Discuss TruncationSomething to know or remember is that the Department of Education does not round up its decimals, but it truncates them. So, instead of getting a 12.2%, the CDR is only 12.1%. Institutions are getting a break!

Possible hidden gem:Truncation?because not rounding up may end up helping a school who is too close to the 25%

7Borrowers In The DenominatorBorrowers are included in the denominator based on their repayment start date.Repayment begins 6 months after the borrower separates from the institution, or drops below half-time.The official repayment start date is the first day after the end of the grace period.

Borrowers who use deferment or forbearance are still included in the denominator.

The key point to highlight here is that ensuring the DATE Entered Repayment is correct since borrowers are included in the denominator based on that. 8Borrowers In The NumeratorDefaulted borrowers who are included in the denominator comprise the numerator.

Direct Loan program (DL) loans enter default after 360 days of delinquency.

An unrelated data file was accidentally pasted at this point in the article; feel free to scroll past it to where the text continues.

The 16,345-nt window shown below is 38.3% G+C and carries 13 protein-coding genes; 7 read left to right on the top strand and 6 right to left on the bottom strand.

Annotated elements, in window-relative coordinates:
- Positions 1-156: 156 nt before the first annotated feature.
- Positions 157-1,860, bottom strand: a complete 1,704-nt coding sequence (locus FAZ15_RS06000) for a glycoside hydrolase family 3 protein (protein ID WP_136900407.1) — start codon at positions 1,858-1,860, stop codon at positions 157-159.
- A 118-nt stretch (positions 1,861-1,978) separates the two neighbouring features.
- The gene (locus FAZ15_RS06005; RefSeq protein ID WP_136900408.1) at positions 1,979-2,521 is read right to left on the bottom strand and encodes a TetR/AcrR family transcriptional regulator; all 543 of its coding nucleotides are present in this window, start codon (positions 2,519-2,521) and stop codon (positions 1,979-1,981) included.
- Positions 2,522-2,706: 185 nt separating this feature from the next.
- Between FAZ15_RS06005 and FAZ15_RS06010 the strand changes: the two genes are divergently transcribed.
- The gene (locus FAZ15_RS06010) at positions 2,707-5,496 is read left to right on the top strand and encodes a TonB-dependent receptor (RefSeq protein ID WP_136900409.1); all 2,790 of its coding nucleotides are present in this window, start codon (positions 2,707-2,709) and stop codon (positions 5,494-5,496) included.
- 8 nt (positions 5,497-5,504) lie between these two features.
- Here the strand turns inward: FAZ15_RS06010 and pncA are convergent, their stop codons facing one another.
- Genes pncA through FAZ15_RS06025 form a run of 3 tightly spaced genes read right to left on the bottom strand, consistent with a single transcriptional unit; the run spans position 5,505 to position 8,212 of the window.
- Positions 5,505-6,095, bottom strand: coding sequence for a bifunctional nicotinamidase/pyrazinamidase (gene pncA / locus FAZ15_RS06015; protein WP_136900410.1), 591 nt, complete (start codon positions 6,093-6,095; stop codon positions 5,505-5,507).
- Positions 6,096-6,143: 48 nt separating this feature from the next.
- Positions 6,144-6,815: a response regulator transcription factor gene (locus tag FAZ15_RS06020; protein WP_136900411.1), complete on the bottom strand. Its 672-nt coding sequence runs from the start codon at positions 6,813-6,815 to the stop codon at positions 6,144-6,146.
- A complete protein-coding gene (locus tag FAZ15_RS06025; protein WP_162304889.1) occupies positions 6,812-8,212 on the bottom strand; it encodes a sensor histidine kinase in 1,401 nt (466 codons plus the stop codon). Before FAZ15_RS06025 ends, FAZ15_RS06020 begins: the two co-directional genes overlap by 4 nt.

Federal Family Education Loan Program (FFELP) loans enter default if the guarantor has paid a default claim to the lender holding the loan.The date the guarantor pays the lender (the claim date) determines what year the loan defaults.

The key point here is that currently it takes 360 days for a student to default in the DL program. Therefore as staff is evaluating where and how to spend valuable time, the 360 days and count backwards from the Cohort year is a good place to begin. More of this in the 3-year slide coming up. 9Loans Used In CalculationParent PLUS loans

Grad PLUS loans

Federal Insured Student Loans (FISL)

Perkins loans (have a separate CDR calculation)

10Consolidation/RehabilitationIf the loan is rehabilitated after the end of the cohort default period, the borrower is still considered to be in default for the purposes of the CDR calculation.

112 vs. 3-Year CDR Monitoring2-Year3-YearWe will talk about 2 year versus 3 year and how 2 year is going away

123-Year CDR TimelinePeriod during which borrowers defaultOct. 1 2009Sept. 30 2010Sept. 30 2011Sept. 30 2012Feb. 2013 Draft 2010 CDRSept. 2013 Final 2010 CDRPeriod during which borrowers enter repayment (FY2010)Schools can access trial FY 2005, FY 2006, FY 2007, and FY 2008 CDRs and request a Loan Record Detail Report (LRDR) for each calculation through the National Student Loan Data System (NSLDS). Schools will also be able to compare these trial rates with official 2-year rates for the relevant cohort years. Trial 3-year rates (with enrollment information) have been posted on the Federal Student Aid Data Center.